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Plea In Supreme Court Seeks Release Of Rohingya Refugees Allegedly Detained In Jammu

Srishti Ojha
11 March 2021 9:06 AM GMT
Plea In Supreme Court Seeks Release Of Rohingya Refugees Allegedly Detained In Jammu
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Supreme Court of India has been approached with a plea seeking directions for release of the Rohingya refugees who have been detained in Jammu and to refrain the government from implementing any orders on deporting them. The plea has also sought directions to UNHCR to intervene and assess the protection needs of the refugees and grant them refugee cards. The reliefs have been sought through...

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Supreme Court of India has been approached with a plea seeking directions for release of the Rohingya refugees who have been detained in Jammu and to refrain the government from implementing any orders on deporting them. The plea has also sought directions to UNHCR to intervene and assess the protection needs of the refugees and grant them refugee cards.

The reliefs have been sought through an interim application in a pending writ petition before the Apex Court that was filed seeking protection of the Rohingya refugees from imminent danger of being deported and protection of their rights.

The present application has been drawn by Advocate Cheryl Dsouza and filed through Advocate Prashant Bhushan.

The application has sought release of the detained Rohingya refugees immediately and direction to the Union Territory government and the Ministry of Home Affairs to expeditiously grant Refugee identification cards through the FRRO for the Rohingyas in the informal camps. They have urged the Court to direct the Union Government to refrain from implementing any orders on deporting the Rohingya refugees who have been detained in the sub jail in Jammu.

The application has also sought directions to UNHCR to intervene and determine the protection needs of the Rohingya refugees not just in the Jammu but also in camps across the country and completion of the process of granting them Refugee cards

According to the applicants, the present application seeking directions has been filed in wake of the following new developments and new circumstances that have arisen:

• News reports that started coming in around the 7th of March 2021 regarding the nearly 150-170 Rohingya refugees in Jammu being detained.

• The Union Minister Jitendra Singh's statements two months ago that the Rohingya, identified as Muslim refugees by the government wouldn't be able to secure citizenship.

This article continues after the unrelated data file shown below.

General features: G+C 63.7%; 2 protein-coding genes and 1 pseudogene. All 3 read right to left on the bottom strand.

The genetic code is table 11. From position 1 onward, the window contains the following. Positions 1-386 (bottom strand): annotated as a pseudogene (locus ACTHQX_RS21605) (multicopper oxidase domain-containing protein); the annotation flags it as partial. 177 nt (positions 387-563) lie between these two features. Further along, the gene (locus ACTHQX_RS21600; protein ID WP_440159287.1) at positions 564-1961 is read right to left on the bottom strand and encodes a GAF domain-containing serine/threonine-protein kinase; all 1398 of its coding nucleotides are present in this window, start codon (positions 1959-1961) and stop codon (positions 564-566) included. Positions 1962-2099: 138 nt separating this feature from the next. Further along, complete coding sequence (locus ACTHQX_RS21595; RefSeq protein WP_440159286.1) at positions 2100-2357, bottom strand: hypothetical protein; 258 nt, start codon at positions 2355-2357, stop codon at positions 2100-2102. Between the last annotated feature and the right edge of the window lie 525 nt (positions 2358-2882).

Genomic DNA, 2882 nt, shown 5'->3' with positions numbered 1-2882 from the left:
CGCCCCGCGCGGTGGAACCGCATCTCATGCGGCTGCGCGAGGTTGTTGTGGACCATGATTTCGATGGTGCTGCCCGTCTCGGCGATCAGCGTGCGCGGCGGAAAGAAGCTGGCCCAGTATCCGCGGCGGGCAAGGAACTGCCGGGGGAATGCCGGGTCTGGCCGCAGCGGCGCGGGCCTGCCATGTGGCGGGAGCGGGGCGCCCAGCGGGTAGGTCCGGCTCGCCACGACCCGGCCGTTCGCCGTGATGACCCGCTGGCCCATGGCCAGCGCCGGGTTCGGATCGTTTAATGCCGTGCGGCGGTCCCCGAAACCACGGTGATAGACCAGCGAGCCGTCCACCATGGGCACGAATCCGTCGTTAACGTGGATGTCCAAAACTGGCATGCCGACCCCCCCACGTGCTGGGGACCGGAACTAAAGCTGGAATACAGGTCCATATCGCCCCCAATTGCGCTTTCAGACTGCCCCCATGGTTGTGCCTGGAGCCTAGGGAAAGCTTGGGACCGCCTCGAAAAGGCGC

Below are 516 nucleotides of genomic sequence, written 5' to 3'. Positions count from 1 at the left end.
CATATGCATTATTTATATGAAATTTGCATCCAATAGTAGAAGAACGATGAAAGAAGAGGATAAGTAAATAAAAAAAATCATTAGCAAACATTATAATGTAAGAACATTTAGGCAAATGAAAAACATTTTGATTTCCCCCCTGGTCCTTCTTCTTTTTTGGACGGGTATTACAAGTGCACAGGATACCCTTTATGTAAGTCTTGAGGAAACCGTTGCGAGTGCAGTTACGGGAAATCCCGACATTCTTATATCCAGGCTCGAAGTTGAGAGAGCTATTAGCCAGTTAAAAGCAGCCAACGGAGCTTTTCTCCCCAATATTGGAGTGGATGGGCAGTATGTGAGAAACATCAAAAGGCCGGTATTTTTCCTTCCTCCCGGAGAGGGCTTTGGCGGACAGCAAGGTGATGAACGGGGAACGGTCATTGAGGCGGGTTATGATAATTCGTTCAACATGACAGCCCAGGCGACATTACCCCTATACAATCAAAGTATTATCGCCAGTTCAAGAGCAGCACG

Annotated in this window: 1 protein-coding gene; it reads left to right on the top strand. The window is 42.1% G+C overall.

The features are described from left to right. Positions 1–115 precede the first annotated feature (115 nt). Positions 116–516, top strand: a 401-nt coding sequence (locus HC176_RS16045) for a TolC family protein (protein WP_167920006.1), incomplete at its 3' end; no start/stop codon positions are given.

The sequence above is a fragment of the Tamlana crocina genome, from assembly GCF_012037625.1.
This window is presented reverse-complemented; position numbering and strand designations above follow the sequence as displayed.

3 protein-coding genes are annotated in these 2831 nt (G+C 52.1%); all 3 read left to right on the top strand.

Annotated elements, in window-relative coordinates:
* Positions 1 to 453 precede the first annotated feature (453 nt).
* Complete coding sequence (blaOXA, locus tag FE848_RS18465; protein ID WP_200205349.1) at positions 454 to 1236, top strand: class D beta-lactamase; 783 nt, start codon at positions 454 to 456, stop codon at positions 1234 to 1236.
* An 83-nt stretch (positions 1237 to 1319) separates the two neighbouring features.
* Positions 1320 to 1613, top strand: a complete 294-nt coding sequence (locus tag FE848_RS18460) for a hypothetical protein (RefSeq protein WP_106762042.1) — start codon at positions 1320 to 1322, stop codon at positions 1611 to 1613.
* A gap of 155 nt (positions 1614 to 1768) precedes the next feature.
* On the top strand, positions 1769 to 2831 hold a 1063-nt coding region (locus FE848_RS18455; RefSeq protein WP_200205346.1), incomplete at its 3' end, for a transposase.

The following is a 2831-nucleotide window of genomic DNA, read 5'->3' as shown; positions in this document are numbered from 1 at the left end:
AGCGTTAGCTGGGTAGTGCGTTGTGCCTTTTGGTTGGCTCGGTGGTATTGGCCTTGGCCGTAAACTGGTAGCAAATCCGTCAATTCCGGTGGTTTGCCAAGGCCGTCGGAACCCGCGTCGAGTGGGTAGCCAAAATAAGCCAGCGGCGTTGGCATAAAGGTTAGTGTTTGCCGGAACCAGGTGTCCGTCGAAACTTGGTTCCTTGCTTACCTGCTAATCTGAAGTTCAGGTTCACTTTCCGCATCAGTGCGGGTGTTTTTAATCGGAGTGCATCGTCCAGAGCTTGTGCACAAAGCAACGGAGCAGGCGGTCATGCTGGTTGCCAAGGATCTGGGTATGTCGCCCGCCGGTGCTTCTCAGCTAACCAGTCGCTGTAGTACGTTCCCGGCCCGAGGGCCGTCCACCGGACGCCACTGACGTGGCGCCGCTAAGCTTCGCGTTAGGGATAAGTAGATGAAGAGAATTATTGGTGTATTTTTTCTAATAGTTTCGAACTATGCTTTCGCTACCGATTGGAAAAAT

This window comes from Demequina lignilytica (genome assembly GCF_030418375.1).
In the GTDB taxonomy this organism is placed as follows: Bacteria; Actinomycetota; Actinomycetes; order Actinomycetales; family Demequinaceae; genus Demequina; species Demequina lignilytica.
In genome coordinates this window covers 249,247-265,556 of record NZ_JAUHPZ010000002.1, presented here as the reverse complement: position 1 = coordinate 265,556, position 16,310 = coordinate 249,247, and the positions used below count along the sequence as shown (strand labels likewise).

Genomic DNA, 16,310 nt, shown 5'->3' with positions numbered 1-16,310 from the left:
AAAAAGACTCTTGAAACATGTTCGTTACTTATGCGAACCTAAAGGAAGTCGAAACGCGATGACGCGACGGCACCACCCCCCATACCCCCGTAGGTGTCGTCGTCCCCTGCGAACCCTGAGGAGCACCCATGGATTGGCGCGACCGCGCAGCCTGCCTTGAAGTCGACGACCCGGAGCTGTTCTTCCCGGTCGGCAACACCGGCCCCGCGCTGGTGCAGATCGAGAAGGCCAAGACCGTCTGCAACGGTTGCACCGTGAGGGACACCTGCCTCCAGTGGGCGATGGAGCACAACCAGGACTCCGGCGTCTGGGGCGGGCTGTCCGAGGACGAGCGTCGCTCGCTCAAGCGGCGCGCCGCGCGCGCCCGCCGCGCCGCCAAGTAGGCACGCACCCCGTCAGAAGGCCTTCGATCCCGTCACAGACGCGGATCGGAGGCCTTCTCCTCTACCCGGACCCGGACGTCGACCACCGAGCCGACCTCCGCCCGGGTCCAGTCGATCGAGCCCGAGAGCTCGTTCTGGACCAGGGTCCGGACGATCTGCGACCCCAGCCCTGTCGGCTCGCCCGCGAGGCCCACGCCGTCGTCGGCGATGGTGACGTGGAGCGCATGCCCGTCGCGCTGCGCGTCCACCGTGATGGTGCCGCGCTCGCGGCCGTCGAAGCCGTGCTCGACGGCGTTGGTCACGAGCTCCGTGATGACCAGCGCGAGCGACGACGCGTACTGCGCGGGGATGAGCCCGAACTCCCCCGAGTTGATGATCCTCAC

• These refugees have been illegally detained and jailed in the Jammu Sub Jail which has been converted into a holding centre with the IGP (Jammu) Mukesh Singh stating that they face deportation back to Myanmar following verification by their embassy.

• Disturbing reports from the Rohingya families having come in that subsequent to a biometric verification of Rohingya refugees undertaken by the Jammu and Kashmir administration, some people never returned to the camps from the verification but were detained and jailed by the Police.

• A report from The Hindu detailing how panic has gripped this already marginalised refugee community in Jammu after the verification drive and disappearance of family members.

• The Indian Express' report on the anxiety of separated families after the sudden disappearance and detention of about 168 Rohingya refugees 

The application has stated that in India, no legislation has been passed yet that specifically refers to refugees, and therefore , it has in practice often clubbed Rohingya refugees with the class of illegal immigrants who may be deported by the government under the Foreigners Act 1946 and the Foreigners Order 1948. This is coupled with discrimination against the Rohingya by the government, they being largely Muslim refugees. Legally, however, a refugee is a special category of immigrant and cannot be clubbed with an illegal immigrant.

According to the applicants , India is bound to adhere to the principle of non-refoulement through customary international law. The principle of non- refoulement – or not sending refugees to a place where they face danger – is a norm of customary international law and the content of the obligation has been explicitly expressed in Article 33(1) of the 1951 United Nations Convention on the Status of Refugees. Since India does not as of now have explicit legislation protecting refugees from refoulement practices, the Customary International law thus somewhat fills a gap.

The application has cited Delhi High Court's observation in the case of DonghLian Kham v Union of India :

"Non refoulement is accepted by the customary international law and municipal law of nations and by now it has attained widespread international recognition."

The application has stated that the Supreme Court in context of refugees has also reaffirmed that Article 21 of our Constitution guarantees that right to life and liberty is granted to every citizen or non citizen, through its judgement in the case National Human Rights Commission v State of Arunachal Pradesh where it observed that:

"Our Constitution confers certain rights on every human being and certain other rights on citizens. Every person is entitled to equality before the law and equal protection of the laws. So also, no person can be deprived of his life or personal liberty except according to procedure established by law. Thus, the State is bound to protect the life and liberty of every human being, be he a citizen or otherwise.

The applicants contend that the the National Security threat exception to non refoulement does not apply to the Rohingya. In International law one exception is allowed to be made to the prohibition of non-refoulement, which applies in a situation in which there are reasonable grounds to believe that an